Stop Trying to Manage Data Growth!(?)

Data Downpour
Data Downpour

Talking to architects about analytics at a recent event, I kept hearing the familiar theme; data scientists are spending 80% of their time on “data wrangling” leaving only 20% for delivering the business insights that will drive the company’s innovation.  It was clear to everybody that I spoke to that the situation will only worsen.  The coming growth everybody sees in data volume and complexity, will only lengthen the time to value.

Gartner recently predicted that:

“by 2015, 50% of organizations will give up on managing growth and will redirect funds to improve classification and analytics.”

50 percent
“by 2015, 50% of organizations will give up on managing growth and will redirect funds to improve classification and analytics.”

Some of the details of this study are interesting.  In the end, many organizations are coming to two conclusions:

  • It’s risky to delete data, so they keep it around as insurance.
  • All data has potential business value, so more organizations are keeping it around for potential analytical purposes.

The other mega-trend here is that more and more organizations are looking to compete on analytics – and they need data to do it, both internal data and external data.

From an architect’s perspective, here are several observations:

  • The floodgates are open and analytics is a top priority. Given that, the emphasis should be on architecting to manage the dramatic increases in both data quantity and data complexity rather than on trying to stop it.
  • The immediate architectural priority has to be on simplifying and streamlining your current enterprise data architecture. Break down those data silos and standardize your enterprise data management tools and processes as much as possible.  As discussed in other blogs, data integration is becoming the biggest bottleneck to business value delivery in your environment. Gartner has projected that “by 2018, more than half the cost of implementing new large systems will be spent on integration.”  The more standardized your enterprise data management architecture is, the more efficient it will be.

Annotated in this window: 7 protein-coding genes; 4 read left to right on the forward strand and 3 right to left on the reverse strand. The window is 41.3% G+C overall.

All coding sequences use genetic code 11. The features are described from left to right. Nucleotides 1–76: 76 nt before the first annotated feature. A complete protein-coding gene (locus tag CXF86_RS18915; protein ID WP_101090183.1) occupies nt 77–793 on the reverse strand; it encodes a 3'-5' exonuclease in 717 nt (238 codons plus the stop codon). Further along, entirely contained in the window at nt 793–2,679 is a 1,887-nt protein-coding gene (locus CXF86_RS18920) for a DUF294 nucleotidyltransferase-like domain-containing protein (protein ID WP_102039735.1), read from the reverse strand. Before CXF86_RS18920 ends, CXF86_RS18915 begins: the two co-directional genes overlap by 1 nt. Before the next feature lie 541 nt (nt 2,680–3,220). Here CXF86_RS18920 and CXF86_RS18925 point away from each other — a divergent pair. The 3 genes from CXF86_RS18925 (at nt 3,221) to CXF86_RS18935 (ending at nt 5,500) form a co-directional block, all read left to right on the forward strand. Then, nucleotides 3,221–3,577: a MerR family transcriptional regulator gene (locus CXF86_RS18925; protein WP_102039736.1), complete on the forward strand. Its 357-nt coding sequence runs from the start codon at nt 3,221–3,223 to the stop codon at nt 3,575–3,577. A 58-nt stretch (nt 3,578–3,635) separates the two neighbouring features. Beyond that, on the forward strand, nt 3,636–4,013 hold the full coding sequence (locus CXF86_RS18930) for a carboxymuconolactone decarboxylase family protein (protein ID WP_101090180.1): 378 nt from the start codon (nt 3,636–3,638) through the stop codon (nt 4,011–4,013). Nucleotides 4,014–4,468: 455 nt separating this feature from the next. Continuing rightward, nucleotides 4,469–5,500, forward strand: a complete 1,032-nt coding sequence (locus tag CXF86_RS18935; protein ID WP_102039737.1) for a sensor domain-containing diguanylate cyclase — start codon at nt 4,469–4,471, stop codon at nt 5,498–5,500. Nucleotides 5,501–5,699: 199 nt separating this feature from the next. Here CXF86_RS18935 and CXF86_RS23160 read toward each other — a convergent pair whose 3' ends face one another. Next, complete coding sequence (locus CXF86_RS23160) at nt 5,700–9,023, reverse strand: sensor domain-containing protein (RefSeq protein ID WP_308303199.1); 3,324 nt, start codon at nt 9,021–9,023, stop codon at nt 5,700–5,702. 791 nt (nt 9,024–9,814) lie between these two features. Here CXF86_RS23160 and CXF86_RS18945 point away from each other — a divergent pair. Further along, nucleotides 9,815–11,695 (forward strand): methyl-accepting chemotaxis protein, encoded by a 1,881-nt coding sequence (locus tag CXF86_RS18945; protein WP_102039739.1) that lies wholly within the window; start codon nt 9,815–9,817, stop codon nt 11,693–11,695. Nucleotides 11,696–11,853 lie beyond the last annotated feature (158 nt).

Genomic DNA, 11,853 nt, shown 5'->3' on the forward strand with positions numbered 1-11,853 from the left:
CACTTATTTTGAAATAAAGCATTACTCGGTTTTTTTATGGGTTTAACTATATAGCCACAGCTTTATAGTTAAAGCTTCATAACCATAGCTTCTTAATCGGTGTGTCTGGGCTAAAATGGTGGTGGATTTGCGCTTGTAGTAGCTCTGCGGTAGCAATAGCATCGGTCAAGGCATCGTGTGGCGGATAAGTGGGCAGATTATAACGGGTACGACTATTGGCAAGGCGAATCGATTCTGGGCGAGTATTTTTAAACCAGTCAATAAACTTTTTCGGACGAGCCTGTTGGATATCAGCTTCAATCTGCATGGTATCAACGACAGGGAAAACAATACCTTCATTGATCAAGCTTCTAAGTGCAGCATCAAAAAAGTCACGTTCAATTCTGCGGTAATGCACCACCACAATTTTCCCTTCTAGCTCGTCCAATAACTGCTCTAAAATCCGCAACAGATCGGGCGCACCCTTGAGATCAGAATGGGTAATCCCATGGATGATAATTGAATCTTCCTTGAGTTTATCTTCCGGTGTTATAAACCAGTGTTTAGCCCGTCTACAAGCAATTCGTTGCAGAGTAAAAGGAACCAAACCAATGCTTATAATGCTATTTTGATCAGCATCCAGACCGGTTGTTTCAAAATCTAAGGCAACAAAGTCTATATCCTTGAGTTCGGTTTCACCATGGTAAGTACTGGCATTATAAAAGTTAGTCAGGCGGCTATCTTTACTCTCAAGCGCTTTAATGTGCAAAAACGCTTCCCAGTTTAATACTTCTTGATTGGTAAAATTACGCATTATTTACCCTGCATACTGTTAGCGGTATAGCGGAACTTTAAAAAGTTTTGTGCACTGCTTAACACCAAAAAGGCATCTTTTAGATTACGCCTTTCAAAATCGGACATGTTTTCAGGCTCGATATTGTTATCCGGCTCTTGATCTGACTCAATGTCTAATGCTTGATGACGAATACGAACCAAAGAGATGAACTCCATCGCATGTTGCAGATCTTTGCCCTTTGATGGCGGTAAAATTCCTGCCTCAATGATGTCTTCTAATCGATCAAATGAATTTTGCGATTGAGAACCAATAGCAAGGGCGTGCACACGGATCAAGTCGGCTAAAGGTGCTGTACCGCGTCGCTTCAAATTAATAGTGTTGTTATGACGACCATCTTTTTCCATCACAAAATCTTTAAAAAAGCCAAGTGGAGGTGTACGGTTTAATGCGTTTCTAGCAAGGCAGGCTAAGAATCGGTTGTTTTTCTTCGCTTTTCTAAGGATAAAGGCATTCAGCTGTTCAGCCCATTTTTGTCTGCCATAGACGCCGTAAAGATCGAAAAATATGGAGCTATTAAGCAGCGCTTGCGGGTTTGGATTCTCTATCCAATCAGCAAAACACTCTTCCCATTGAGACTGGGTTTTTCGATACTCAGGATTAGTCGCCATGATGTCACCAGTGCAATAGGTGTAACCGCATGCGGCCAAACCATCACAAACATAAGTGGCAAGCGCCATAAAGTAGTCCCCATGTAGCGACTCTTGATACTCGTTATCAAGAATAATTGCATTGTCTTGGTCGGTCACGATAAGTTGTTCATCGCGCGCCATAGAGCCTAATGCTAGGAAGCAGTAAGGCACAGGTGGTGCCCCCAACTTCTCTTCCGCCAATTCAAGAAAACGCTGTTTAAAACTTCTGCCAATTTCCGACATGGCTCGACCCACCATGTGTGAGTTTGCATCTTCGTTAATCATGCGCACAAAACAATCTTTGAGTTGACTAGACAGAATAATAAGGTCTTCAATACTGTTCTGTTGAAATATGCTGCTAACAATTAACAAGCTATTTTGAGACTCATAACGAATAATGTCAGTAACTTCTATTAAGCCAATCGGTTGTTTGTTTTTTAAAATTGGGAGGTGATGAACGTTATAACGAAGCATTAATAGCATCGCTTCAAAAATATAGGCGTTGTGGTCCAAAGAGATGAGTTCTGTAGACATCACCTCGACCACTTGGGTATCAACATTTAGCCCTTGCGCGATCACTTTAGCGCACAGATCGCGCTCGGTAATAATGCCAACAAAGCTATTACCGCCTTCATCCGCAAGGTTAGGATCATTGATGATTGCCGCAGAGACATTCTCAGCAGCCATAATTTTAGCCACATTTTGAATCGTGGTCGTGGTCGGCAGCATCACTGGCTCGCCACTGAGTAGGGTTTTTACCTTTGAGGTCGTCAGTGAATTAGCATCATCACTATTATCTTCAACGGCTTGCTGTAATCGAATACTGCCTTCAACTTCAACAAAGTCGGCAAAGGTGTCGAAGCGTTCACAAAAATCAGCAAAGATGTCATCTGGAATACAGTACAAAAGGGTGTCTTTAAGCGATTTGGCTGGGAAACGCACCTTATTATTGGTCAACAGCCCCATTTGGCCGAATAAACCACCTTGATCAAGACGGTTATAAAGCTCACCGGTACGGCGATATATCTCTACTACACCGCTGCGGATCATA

• With each new data type, new data tool (Hive, Pig, etc.), and new data storage technology (Hadoop, NoSQL, etc.) ask first if your existing enterprise data management tools can handle the task before people go out and create a new “data silo” based on the cool, new technologies. Sometimes it will be necessary, but not always.
  • The focus needs to be on speeding value delivery for the business. And the key bottleneck is highly likely to be your enterprise data architecture.

Rather than focusing on managing data growth, the priority should be on managing it in the most standardized and efficient way possible.  It is time to think about enterprise data management as a function with standard processes, skills and tools (just like Finance, Marketing or Procurement.)

Several of our leading customers have built or are building a central “Data as a Service” platform within their organizations.  This is a single, central place where all developers and analysts can go to get trustworthy data that is managed by IT through a standard architecture and served up for use by all.

For more information, see “The Big Big Data Workbook

*Gartner Predicts 2015: Managing ‘Data Lakes’ of Unprecedented Enormity, December 2014  http://www.gartner.com/document/2934417#